Secular Humanism

O Lord, what is man that you regard him, or the son of man that you think of him? Man is like a breath; his days are like a passing shadow” (vv. 3–4).  

- Psalm 144:3–4

Yesterday we saw that secularism is the broad, overarching system under which many non-Christian worldviews are subsumed. We will start today to examine four of these worldviews in more detail, beginning with humanism.

Because it has appeared throughout history in a variety of forms and with a variety of emphases, humanism can be hard to define. Perhaps the best way to summarize its major tenets is to use the ancient Greek philosopher Protagoras’ statement homo mensura, which means “man the measure.” In its secular form, humanism has taught that man is the measure of all things. Man is the ultimate, autonomous norm; that is, he is a law unto himself. His reason, not subservient to divine revelation, is the basis of ethics.

Not every humanist has denied God’s existence, but even those religious humanists have said that belief is merely one aspect of our humanity. Removing faith from the center of existence made it easy for humanists in the nineteenth century to question the Bible’s validity and define it solely as a record of primitive man’s experience of religion. As a result, many seminaries began to deny the supernatural, producing pastors and other leaders who denied the resurrection but tried to keep many of the ethical teachings of Jesus. The consequence of all this was the “Social Gospel,” which emphasized feeding the hungry and other works of charity without telling people of their need for salvation from sin. This incomplete Gospel is directly linked to the decline of the so-called “mainline denominations.” If we do not need to be saved from sin, there is no reason for us to sit under a preacher and hear platitudes about giving to the poor. Such good works can be done without the trappings of religion.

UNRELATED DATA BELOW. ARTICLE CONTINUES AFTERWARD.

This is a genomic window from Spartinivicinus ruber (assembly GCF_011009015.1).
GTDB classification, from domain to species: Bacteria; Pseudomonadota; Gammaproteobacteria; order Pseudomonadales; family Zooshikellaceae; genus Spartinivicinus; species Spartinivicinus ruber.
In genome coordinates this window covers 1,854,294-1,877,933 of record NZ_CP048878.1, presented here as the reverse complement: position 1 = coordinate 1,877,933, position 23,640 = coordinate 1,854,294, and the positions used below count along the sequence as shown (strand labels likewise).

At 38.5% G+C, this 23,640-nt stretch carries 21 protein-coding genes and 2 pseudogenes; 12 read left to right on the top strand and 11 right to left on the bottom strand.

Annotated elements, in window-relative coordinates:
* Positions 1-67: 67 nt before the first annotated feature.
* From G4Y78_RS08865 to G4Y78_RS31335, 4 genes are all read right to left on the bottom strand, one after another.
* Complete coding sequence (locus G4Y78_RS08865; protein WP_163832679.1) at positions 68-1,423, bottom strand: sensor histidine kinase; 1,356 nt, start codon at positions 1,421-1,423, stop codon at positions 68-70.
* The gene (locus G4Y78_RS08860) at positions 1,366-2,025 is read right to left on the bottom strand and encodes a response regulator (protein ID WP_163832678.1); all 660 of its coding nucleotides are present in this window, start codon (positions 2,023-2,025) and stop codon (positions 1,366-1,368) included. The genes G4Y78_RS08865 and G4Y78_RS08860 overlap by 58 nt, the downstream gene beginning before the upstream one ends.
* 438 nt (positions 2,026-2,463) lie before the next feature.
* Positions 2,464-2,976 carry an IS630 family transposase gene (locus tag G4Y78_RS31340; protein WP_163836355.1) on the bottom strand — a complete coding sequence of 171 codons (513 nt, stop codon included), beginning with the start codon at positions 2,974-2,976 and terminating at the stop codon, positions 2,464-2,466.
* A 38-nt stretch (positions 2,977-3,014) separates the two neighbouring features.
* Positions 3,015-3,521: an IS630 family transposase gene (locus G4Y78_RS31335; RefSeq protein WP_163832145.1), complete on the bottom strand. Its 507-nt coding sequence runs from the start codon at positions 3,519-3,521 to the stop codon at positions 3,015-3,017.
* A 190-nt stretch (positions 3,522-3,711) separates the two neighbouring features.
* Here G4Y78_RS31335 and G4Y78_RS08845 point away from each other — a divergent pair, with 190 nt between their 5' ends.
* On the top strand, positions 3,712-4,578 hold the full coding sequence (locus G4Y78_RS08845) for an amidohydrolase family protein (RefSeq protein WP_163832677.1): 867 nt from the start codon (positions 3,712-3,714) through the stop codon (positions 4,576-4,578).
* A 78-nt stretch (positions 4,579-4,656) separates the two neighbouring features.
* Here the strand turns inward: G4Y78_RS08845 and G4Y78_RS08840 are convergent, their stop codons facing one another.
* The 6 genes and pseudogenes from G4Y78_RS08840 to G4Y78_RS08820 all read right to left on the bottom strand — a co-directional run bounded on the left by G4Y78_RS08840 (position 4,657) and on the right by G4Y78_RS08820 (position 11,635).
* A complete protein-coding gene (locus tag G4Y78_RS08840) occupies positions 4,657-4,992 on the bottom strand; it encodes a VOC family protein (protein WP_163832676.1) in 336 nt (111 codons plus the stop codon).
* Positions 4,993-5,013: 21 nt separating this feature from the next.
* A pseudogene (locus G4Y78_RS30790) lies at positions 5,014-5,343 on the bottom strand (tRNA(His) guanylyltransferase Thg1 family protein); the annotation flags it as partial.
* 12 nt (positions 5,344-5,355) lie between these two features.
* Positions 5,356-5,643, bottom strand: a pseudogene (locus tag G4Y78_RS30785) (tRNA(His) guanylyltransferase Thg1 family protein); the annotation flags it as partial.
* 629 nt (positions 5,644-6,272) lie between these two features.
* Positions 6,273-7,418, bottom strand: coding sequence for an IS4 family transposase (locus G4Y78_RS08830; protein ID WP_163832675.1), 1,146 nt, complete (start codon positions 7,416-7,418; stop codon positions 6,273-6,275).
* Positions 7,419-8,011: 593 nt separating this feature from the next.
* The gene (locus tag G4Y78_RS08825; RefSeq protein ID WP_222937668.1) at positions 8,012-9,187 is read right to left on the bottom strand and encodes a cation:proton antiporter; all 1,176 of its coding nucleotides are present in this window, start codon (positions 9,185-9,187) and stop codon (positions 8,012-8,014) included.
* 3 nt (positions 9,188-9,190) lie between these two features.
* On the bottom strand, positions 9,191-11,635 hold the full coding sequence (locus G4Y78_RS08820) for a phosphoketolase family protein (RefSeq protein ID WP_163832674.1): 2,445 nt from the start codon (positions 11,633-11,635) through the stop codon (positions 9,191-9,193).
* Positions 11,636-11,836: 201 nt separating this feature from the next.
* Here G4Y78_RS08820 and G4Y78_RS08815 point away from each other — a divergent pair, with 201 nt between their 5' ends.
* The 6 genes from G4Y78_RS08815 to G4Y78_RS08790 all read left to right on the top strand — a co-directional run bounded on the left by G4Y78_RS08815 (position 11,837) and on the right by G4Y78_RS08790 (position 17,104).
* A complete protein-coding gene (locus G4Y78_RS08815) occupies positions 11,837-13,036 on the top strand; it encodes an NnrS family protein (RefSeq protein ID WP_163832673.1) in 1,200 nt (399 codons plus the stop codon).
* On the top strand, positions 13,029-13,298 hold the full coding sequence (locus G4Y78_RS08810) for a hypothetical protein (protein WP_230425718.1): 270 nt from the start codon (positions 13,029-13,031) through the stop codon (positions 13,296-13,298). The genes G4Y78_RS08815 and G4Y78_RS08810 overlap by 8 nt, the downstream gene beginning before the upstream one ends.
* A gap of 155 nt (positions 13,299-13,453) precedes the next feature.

Beginning in the twentieth century, humanists began to articulate more honestly that subjectivism is the inevitable consequence of making man the final arbiter of what is true. Without an objective, transcendent norm all we have are individual preferences to guide us. We must then ask, whose preferences will guide us? More often than not this has led to some form of statism wherein the preferences of the few are made into laws for the many.  

Coram Deo

The naturalism that is taught alongside humanism makes humanity into a cosmic accident with no real value, hence the ease with which we abort children and abandon the elderly. Only the Christian worldview, where God is the measure of all things, can preserve life and liberty. Only those who believe that man is made in God’s image have grounds for attributing any kind of worth to humanity. Remember this as you engage other worldviews.

Passages for Further Study

Genesis 9:6
Psalm 113:4
John 1:14
James 3:7–10

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